P448 Oral beclomethasone dipropionate as an add-on therapy and response prediction in Korean patients with ulcerative colitis

Kim, K.(1);Hong, H.S.(1);Oh, K.(1);Lee, J.Y.(1);Hong, S.W.(1);Park, J.H.(1);Hwang, S.W.(1,2);Yang, D.H.(1);Byeon, J.S.(1);Ye, B.D.(1,2);Myung, S.J.(1);Yang, S.K.(1,2);Park, S.H.(1,2);

(1)University of Ulsan College of Medicine- Asan Medical Center, Department of Gastroenterology, Seoul, Korea- Republic Of;(2)University of Ulsan College of Medicine- Asan Medical Center, Inflammatory Bowel Disease Center, Seoul, Korea- Republic Of;


We aimed to investigate the efficacy of oral beclomethasone dipropionate (BDP) as an add-on therapy to concomitant drugs and to clarify the predictive factors for response to oral BDP in Korean patients with ulcerative colitis (UC).


Patients with a stable concomitant drug regimen with exposure to oral BDP (5 mg/day) within 30 days before initiation were included. The partial Mayo score (pMS) was used to evaluate response to oral BDP. Clinical remission (CREM) was defined as a posttreatment pMS ≤1 point. Clinical response (CRES) was defined as an at least 2-points decrease in the posttreatment pMS and an at least 30% decrease from the baseline pMS. Patients without CREM or CRES were considered nonresponders (NRs).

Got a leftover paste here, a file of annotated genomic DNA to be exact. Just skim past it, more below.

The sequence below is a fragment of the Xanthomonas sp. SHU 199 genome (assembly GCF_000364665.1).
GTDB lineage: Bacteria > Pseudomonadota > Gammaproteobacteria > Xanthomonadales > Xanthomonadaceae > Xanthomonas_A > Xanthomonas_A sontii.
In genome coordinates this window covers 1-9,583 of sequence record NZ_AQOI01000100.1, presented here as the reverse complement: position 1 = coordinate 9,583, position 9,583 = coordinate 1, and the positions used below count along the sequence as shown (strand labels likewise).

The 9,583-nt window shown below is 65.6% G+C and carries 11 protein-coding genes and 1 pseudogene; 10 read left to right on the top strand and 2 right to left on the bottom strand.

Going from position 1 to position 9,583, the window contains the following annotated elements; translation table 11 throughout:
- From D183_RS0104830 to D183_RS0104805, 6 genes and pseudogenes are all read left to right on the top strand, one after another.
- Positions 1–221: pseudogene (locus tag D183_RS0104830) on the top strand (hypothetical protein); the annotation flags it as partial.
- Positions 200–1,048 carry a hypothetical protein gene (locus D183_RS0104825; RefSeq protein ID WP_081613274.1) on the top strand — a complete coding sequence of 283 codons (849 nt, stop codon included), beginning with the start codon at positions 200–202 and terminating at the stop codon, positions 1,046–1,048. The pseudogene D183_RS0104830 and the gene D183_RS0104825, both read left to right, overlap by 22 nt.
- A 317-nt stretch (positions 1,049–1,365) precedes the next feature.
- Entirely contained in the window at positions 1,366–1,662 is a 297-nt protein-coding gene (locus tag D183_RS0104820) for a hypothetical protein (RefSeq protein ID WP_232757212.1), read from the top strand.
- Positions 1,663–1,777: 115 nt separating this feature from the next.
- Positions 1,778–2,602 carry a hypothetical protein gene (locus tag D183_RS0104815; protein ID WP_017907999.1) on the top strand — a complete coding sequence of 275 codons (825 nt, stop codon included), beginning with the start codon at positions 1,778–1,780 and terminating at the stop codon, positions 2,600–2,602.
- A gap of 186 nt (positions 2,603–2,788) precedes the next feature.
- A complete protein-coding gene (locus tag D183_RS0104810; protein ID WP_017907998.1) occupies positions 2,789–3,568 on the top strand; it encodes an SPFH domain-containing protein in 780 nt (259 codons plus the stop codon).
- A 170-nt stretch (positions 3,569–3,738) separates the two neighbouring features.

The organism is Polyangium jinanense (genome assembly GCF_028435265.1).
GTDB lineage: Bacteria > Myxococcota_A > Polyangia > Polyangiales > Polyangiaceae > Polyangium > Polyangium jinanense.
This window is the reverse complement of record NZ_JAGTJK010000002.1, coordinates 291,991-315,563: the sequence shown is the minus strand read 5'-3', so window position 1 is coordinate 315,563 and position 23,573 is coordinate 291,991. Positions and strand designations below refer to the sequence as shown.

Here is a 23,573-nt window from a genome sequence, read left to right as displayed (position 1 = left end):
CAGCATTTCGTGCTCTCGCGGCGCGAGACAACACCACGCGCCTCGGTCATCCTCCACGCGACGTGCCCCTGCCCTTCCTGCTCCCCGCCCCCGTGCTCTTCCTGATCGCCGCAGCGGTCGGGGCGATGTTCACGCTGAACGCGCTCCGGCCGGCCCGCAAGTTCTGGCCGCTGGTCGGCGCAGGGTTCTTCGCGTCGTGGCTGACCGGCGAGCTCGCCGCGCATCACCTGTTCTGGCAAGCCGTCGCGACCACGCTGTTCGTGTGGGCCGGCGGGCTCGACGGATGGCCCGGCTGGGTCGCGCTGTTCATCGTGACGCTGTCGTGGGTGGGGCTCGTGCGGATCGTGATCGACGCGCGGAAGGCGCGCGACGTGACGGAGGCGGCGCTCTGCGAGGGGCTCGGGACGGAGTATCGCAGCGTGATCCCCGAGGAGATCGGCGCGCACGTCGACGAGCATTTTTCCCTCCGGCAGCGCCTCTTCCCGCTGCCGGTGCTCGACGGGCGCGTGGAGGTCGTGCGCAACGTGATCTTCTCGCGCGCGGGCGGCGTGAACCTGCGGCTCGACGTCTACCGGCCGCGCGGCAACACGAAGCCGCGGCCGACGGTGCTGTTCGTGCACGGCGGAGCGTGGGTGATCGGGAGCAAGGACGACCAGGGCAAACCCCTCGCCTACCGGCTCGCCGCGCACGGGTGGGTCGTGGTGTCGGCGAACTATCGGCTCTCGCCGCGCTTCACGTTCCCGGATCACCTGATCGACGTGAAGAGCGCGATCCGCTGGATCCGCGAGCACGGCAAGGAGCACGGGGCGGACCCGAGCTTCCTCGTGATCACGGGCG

Of total 100 patients, 37 showed CREM, 19 showed CRES, and 44 were NRs (Table 1). The CREM group included more patients with mild disease activity (75.7% vs. 43.2%, P=0.011) than the NR group. In contrast to NR group, responders including CREM and CRES showed significant improvement of posttreatment ESR and CRP (ESR with P=0.001, CRP with P=0.004, respectively). Moreover, initial rectal bleeding subscore (RBS) was significantly different between CREM and CRES, or NR (both with P<0.001). In multivariate logistic regression analysis, initially mild disease activity was the only predictive factor for CREM (odds ratio, 3.580; 95% confidence interval, 1.342–9.548) (Table 2).


Oral BDP is efficacious as an add-on therapy in Korean UC patients. In case of acute aggravation, patients with mild disease activity, especially low RBS, may be good candidates for oral BDP.